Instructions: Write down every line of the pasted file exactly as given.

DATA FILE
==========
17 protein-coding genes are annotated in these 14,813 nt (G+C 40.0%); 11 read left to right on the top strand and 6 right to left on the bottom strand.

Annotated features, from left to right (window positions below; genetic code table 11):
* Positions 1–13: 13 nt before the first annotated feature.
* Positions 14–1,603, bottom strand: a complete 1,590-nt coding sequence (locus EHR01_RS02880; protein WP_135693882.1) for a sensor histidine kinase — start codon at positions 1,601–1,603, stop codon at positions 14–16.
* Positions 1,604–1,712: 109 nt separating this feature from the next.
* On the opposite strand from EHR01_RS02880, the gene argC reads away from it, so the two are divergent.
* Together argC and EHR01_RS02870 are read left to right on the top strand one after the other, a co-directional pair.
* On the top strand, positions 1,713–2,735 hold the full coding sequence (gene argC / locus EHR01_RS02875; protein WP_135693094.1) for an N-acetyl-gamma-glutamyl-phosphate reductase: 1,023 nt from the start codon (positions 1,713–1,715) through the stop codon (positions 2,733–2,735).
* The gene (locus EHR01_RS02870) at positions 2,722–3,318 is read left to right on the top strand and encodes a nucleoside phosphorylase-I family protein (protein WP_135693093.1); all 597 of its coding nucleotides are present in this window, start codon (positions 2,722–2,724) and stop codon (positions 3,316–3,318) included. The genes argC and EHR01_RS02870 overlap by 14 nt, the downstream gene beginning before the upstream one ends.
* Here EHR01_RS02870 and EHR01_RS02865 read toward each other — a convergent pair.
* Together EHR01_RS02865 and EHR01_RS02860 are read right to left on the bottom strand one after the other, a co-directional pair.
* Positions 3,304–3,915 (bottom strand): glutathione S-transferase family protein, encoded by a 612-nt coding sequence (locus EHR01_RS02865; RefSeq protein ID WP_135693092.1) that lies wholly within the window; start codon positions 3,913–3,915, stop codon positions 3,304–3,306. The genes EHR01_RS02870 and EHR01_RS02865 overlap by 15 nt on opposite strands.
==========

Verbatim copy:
17 protein-coding genes are annotated in these 14,813 nt (G+C 40.0%); 11 read left to right on the top strand and 6 right to left on the bottom strand.

Annotated features, from left to right (window positions below; genetic code table 11):
* Positions 1–13: 13 nt before the first annotated feature.
* Positions 14–1,603, bottom strand: a complete 1,590-nt coding sequence (locus EHR01_RS02880; protein WP_135693882.1) for a sensor histidine kinase — start codon at positions 1,601–1,603, stop codon at positions 14–16.
* Positions 1,604–1,712: 109 nt separating this feature from the next.
* On the opposite strand from EHR01_RS02880, the gene argC reads away from it, so the two are divergent.
* Together argC and EHR01_RS02870 are read left to right on the top strand one after the other, a co-directional pair.
* On the top strand, positions 1,713–2,735 hold the full coding sequence (gene argC / locus EHR01_RS02875; protein WP_135693094.1) for an N-acetyl-gamma-glutamyl-phosphate reductase: 1,023 nt from the start codon (positions 1,713–1,715) through the stop codon (positions 2,733–2,735).
* The gene (locus EHR01_RS02870) at positions 2,722–3,318 is read left to right on the top strand and encodes a nucleoside phosphorylase-I family protein (protein WP_135693093.1); all 597 of its coding nucleotides are present in this window, start codon (positions 2,722–2,724) and stop codon (positions 3,316–3,318) included. The genes argC and EHR01_RS02870 overlap by 14 nt, the downstream gene beginning before the upstream one ends.
* Here EHR01_RS02870 and EHR01_RS02865 read toward each other — a convergent pair.
* Together EHR01_RS02865 and EHR01_RS02860 are read right to left on the bottom strand one after the other, a co-directional pair.
* Positions 3,304–3,915 (bottom strand): glutathione S-transferase family protein, encoded by a 612-nt coding sequence (locus EHR01_RS02865; RefSeq protein ID WP_135693092.1) that lies wholly within the window; start codon positions 3,913–3,915, stop codon positions 3,304–3,306. The genes EHR01_RS02870 and EHR01_RS02865 overlap by 15 nt on opposite strands.